Dr James Wellman, Professor of American Religion, Culture and Politics at the Jackson School of International Studies at the University of Washington, has reviewed my latest book, The Deconstructed Church: Understanding Emerging Christianity (co-authored with Gerardo Marti), on the Patheos blog.
You can of course read the full review on Patheos, but I have reproduced excerpts from Wellman’s review below.
Readers in the UK and Ireland may be interested in Wellman’s characterisation of Belfast-born Peter Rollins as: ‘the most interesting figure in the entire movement, the most intellectually complex and the most charismatic of these ECM entrepreneurs.’
And while Wellman admits that he remains sceptical about the long-term viability of the Emerging Church Movement, he concludes that ‘Marti and Ganiel respond to the claim that ECM’s are already in a death spiral, and I think they make the case that the movement has legs, of course, time will tell. … In this sense, as a midterm report on a movement, I found it fascinating and stimulating for my own thinking.’
Prof James Wellman on The Deconstructed Church
I have always been suspicious of the concept of an Emerging Church Movement (ECM)—it always feels pretentious in a very unpretentious way—how ironic! So going into reading Marti and Ganiel’s The Deconstructed Church, I took a skeptical lens. And while I found myself questioning the long-term strength of the movement, I am convinced that Marti and Ganiel are on to something. And even if the movement may not last, it puts an interesting focus on the overall strength and condition of global evangelicalism, at least post-evangelicals in America and the United Kingdom. Something is afoot among these post-modern religious entrepreneurs, trying to deconstruct their evangelical tradition without falling into Protestant liberalism, which they equally reject. It is quite an interesting group of “religious individualists” who at the same time are deeply committed to a “cooperative egoism” that both adapts and adopts the creativity of the artist but tries to avoid the arid autonomy of the modernist dilemma. They hope to maintain an egalitarian community where certainty is not sought and hierarchy is avoided at all costs.
The authors look at the ECM in terms of pubs, conferences, web based networks and the neo-monastic movement. Peter Rollins, a Belfast Protestant entrepreneur, becomes the symbol and teller of the ECM story even as he denies being a movement leader. Ganiel, who followed Rollins most closely, understands him very well and has done the primary work on the Ikon movement. In many ways Rollins is the most interesting figure in the entire movement, the most intellectually complex and the most charismatic of these ECM entrepreneurs.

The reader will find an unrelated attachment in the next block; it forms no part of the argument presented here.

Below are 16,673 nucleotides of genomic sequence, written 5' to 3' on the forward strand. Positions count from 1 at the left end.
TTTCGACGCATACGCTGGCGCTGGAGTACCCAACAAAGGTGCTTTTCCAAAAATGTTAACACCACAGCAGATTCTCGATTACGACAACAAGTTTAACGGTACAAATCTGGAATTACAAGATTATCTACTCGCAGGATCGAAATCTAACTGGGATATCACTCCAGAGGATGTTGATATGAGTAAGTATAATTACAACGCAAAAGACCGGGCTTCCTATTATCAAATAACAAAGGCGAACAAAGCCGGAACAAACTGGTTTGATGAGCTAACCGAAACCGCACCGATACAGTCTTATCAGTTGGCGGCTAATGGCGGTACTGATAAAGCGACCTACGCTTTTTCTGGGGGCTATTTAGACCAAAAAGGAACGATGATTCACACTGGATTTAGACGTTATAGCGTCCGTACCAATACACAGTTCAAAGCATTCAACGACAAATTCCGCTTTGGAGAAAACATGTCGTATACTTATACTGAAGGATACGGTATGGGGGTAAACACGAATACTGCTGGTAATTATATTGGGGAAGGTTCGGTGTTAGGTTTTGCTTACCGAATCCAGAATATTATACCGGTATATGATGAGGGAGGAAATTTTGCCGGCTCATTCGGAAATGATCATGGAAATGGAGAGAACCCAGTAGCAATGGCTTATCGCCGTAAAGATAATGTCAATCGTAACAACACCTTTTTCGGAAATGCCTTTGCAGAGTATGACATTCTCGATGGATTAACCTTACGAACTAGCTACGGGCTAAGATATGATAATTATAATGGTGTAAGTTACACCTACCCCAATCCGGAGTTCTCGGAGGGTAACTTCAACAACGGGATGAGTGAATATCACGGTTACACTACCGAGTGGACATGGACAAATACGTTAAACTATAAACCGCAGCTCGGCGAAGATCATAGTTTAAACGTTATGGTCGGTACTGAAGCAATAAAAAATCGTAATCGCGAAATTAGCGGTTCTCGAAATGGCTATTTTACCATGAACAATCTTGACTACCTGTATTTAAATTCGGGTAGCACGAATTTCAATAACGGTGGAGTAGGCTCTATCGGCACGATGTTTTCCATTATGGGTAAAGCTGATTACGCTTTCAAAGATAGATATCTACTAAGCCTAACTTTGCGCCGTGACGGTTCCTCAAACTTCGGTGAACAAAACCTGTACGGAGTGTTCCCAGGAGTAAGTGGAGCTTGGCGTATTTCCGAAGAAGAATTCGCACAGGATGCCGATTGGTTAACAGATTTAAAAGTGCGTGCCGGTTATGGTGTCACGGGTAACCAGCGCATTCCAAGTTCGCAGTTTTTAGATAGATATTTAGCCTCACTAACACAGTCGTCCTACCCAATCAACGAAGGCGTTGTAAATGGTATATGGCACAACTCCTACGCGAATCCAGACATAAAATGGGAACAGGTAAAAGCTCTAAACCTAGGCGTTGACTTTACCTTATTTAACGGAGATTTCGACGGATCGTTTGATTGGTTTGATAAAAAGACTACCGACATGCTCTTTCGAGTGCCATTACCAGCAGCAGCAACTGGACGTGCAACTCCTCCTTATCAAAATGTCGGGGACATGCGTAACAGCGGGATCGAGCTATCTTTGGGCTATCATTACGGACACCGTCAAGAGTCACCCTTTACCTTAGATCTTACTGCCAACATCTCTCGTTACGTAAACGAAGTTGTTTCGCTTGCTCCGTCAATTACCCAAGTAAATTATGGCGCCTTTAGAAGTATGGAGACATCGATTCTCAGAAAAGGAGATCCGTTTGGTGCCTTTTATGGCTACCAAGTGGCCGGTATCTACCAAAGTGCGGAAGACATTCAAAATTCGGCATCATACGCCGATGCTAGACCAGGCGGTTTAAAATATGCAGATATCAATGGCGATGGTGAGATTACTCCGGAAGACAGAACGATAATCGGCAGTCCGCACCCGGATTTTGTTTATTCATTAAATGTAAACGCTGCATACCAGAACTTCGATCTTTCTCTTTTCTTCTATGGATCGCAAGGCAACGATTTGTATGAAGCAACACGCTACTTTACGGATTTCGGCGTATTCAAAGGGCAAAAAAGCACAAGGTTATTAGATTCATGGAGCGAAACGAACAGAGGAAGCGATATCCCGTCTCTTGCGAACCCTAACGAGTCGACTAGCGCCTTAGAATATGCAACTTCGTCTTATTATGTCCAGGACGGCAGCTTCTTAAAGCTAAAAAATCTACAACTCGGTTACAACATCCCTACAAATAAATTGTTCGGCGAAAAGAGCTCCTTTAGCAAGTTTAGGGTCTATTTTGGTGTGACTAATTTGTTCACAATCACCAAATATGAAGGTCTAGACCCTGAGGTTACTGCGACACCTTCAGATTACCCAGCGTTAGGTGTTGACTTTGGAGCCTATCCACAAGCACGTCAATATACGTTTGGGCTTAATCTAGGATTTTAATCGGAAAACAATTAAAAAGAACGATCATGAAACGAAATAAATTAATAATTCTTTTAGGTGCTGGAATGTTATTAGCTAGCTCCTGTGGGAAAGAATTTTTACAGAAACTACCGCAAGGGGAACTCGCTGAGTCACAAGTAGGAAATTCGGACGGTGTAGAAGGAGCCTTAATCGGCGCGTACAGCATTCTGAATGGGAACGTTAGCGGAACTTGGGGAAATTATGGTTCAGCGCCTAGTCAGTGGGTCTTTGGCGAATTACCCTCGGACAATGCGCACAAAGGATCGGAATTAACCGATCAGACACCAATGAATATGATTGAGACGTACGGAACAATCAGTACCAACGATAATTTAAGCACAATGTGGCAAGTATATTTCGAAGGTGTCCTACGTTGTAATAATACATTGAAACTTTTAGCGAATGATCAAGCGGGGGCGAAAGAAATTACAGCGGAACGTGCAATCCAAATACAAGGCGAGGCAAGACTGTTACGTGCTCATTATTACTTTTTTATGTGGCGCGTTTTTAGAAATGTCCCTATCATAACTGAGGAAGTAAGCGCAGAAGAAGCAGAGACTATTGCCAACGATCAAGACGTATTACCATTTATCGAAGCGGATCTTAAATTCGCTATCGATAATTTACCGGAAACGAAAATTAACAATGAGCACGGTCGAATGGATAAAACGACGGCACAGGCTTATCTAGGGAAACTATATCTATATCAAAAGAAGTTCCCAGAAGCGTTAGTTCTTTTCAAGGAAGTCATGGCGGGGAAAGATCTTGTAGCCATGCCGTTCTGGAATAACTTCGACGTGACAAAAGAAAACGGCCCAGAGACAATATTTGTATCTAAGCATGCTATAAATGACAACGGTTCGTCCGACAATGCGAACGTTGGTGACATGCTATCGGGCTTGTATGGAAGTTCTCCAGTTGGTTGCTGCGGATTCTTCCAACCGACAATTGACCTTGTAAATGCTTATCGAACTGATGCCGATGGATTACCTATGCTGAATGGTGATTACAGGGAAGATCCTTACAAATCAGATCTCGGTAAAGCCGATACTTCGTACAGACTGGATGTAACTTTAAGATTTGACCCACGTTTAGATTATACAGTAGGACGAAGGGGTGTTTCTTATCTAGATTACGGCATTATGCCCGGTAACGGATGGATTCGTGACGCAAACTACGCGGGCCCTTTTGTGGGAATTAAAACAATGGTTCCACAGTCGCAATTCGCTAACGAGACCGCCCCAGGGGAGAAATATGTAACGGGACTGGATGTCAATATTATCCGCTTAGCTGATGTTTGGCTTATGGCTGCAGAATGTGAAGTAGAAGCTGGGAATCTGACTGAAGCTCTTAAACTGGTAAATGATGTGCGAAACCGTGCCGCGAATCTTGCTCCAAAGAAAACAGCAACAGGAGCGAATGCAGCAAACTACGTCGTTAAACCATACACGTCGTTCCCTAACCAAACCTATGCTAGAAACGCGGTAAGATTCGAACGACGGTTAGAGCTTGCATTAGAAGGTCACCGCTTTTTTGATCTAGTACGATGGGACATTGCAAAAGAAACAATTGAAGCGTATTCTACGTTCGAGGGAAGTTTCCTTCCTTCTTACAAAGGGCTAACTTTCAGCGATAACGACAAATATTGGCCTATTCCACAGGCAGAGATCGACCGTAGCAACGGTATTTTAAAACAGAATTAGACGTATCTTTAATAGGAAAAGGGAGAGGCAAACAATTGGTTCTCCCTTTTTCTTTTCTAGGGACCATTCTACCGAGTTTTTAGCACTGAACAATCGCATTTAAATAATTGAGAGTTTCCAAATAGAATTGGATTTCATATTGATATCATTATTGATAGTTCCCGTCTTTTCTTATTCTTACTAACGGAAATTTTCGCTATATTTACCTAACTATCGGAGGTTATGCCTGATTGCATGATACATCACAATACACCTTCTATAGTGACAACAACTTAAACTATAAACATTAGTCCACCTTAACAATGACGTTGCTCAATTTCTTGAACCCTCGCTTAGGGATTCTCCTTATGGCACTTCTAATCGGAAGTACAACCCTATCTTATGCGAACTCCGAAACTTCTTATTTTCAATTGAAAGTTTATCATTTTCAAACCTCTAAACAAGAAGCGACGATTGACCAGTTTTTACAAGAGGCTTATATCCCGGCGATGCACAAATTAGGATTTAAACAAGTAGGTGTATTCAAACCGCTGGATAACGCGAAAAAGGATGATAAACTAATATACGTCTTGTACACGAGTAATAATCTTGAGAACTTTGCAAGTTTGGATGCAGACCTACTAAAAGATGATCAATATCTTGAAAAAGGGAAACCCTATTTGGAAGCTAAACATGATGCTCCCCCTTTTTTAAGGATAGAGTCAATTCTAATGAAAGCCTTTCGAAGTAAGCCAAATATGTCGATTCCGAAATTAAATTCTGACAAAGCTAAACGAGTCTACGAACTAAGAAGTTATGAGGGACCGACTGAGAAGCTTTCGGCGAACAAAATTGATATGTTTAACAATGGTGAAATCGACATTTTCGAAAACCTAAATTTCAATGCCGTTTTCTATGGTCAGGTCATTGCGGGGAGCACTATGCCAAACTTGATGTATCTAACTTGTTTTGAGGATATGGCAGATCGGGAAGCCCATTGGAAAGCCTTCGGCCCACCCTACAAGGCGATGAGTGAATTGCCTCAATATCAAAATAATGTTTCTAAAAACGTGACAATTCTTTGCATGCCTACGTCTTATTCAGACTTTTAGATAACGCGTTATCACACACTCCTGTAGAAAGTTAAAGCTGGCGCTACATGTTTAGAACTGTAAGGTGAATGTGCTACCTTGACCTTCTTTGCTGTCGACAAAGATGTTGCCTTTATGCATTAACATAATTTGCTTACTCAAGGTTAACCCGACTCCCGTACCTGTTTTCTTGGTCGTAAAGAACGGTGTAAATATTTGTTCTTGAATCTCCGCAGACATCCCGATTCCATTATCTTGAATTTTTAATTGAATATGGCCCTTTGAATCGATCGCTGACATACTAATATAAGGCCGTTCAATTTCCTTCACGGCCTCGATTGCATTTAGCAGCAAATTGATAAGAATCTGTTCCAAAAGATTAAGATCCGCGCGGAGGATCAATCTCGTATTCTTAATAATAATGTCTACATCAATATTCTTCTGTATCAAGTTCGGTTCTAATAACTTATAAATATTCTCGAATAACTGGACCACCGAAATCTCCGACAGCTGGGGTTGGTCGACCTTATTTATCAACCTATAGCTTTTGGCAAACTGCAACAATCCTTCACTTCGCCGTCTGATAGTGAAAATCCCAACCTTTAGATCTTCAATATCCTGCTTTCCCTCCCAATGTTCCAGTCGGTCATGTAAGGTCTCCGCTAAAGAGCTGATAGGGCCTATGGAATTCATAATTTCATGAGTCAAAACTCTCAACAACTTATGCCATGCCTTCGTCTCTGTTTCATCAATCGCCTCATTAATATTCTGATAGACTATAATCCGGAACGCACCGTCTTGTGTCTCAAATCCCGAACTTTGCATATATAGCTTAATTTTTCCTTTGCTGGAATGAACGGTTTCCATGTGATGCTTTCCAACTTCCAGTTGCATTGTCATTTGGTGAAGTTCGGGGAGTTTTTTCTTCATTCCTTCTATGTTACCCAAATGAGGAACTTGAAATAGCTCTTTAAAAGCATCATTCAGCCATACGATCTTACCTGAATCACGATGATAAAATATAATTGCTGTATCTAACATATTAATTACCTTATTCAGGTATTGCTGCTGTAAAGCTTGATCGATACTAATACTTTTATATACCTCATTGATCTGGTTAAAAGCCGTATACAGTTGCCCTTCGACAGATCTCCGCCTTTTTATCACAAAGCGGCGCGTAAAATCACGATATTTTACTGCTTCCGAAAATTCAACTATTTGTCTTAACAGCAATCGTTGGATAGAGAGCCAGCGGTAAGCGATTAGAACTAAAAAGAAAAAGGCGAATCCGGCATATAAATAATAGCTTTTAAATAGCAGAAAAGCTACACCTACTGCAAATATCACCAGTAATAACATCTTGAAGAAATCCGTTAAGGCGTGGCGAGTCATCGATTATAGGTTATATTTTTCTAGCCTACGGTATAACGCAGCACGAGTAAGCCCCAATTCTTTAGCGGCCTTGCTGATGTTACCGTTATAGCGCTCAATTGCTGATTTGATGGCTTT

… It is not easy to establish a final picture of what this movement is or could be. Marti and Ganiel are smart in not claiming too much. Piety and practices of the faith are deconstructed and reconfigured and the whole point is to move beyond a creedal faith that becomes a rote affair and loses its dynamism. The fundamentalism of many of these believers’ past is far in the rearview mirror and Jesus is the one leading them into the real world un-sanitized and incarnated in neo-monastic traditions. Monastic traditions, by the way, which neither demand celibacy nor poverty, but are adopted when found convenient or when they feel “right”.
One can be a bit cynical about how these ECM figures poach and pick what they find compelling, living mostly by their wits and abilities to sell their wares on the social networks, but they are trying to be religious individualists in community and this is neither easy nor convenient. I find it admirable at certain levels, though its sustainability seems doubtful.
… At the end of the book, the authors’ do a nice job of setting ECMers in context: they are not evangelicals (at least evangelicals have said so); they are not consumers, even as they try to sale their wares like any good entrepreneur—though no one seems to be getting rich in this group! Marti and Ganiel respond to the claim that ECM’s are already in a death spiral, and I think they make the case that the movement has legs, of course, time will tell. Most of all they are clear that these religious individualists have faced the truth that in our post modern times, there is no choice, that in these times of uncertainty, the religious task is to do bricolage, not for the sake of a denomination or a system of believing, but for the sake of individuals trying to maintain a relation to a world soaked in the diversity of faith systems and constantly facing the shock of diverse perspectives, all the while without lapsing into a kind of boring relativism. In this sense, as a midterm report on a movement, I found it fascinating and stimulating for my own thinking.